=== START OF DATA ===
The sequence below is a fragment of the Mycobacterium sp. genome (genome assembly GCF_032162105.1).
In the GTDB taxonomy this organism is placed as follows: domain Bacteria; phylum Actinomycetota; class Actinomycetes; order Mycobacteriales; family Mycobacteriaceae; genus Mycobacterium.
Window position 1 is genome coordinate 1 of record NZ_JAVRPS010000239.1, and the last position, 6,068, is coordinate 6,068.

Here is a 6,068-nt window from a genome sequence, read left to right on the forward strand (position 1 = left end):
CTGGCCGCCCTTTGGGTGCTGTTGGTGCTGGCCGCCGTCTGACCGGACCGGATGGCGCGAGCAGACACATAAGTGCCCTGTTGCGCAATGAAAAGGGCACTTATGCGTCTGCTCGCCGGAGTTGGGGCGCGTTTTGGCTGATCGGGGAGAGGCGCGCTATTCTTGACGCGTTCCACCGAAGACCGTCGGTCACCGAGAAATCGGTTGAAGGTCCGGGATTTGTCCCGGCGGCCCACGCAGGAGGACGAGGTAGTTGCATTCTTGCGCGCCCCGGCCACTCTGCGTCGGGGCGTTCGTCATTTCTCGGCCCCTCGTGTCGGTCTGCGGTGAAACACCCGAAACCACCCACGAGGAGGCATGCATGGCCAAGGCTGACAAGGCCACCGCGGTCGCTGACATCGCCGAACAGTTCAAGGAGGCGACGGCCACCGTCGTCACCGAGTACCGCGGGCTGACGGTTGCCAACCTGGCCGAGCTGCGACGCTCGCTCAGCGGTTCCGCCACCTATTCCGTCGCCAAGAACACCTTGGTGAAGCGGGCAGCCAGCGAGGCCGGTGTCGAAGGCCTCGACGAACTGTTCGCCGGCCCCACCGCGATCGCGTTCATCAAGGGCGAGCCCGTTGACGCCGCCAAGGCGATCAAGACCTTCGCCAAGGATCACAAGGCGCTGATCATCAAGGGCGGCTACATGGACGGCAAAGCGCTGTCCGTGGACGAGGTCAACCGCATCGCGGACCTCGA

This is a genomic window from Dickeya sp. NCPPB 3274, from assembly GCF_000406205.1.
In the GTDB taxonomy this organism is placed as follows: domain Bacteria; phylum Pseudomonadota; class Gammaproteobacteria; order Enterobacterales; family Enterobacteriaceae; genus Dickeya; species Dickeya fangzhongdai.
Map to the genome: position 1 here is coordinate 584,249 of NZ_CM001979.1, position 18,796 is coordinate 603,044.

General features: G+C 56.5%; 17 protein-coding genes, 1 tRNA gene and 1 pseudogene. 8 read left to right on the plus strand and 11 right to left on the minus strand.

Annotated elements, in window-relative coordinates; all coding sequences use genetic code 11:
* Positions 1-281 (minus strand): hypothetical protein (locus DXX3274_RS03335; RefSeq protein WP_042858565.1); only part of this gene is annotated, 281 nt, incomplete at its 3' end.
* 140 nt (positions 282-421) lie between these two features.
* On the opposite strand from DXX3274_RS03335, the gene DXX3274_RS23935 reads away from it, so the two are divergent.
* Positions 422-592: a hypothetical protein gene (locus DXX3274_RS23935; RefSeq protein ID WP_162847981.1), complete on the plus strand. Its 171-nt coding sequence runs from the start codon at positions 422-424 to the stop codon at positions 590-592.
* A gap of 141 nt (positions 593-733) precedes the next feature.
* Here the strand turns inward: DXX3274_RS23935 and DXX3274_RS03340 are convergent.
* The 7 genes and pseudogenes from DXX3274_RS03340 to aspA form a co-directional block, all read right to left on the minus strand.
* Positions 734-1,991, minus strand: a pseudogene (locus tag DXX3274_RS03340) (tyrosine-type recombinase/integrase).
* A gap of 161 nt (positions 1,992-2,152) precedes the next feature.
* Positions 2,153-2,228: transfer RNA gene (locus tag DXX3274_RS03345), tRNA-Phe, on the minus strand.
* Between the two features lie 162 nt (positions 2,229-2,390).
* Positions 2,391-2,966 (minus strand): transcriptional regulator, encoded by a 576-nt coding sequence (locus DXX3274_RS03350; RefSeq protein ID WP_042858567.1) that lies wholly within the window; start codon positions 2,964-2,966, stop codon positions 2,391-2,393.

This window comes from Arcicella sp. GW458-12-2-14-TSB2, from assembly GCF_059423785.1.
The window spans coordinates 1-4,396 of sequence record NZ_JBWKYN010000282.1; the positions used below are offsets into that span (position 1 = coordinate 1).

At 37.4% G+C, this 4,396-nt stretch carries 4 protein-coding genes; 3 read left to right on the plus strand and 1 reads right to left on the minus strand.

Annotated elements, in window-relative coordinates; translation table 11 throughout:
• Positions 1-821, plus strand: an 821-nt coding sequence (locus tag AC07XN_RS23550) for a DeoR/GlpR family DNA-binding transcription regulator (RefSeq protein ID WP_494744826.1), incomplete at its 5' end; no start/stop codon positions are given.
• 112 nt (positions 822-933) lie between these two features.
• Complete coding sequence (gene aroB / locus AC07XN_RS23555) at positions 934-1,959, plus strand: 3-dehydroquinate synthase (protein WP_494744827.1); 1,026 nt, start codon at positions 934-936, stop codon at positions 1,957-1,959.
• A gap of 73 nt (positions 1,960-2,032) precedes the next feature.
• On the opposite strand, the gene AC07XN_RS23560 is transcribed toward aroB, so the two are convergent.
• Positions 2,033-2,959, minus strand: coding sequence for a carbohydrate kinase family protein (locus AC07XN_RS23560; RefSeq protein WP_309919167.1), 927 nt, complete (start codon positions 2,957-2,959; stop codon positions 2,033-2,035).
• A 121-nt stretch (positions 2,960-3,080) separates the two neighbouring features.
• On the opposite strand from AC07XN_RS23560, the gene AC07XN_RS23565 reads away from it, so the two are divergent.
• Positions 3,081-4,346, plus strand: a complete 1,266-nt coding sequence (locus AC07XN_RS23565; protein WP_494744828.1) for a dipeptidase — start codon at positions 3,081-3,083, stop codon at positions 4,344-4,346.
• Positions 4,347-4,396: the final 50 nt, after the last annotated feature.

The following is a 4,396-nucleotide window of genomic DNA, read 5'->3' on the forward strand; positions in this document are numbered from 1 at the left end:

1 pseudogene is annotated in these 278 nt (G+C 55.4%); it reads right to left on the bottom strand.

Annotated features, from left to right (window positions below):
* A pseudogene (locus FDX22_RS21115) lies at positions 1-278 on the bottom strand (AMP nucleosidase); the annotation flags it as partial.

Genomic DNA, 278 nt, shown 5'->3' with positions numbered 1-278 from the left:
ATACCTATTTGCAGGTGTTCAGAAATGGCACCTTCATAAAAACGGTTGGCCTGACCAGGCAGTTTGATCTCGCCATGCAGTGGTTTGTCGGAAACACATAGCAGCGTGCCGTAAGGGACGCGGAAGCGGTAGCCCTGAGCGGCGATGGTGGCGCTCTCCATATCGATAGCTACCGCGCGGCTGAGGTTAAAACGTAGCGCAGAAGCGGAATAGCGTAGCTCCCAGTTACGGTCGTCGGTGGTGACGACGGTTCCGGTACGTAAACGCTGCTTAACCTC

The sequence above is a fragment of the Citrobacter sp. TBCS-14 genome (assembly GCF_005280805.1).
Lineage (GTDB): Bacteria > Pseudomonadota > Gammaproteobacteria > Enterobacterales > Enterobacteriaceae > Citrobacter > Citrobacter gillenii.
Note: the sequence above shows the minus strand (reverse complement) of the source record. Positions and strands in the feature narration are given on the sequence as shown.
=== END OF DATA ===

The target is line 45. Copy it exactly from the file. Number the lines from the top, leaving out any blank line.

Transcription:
Note: the sequence above shows the minus strand (reverse complement) of the source record. Positions and strands in the feature narration are given on the sequence as shown.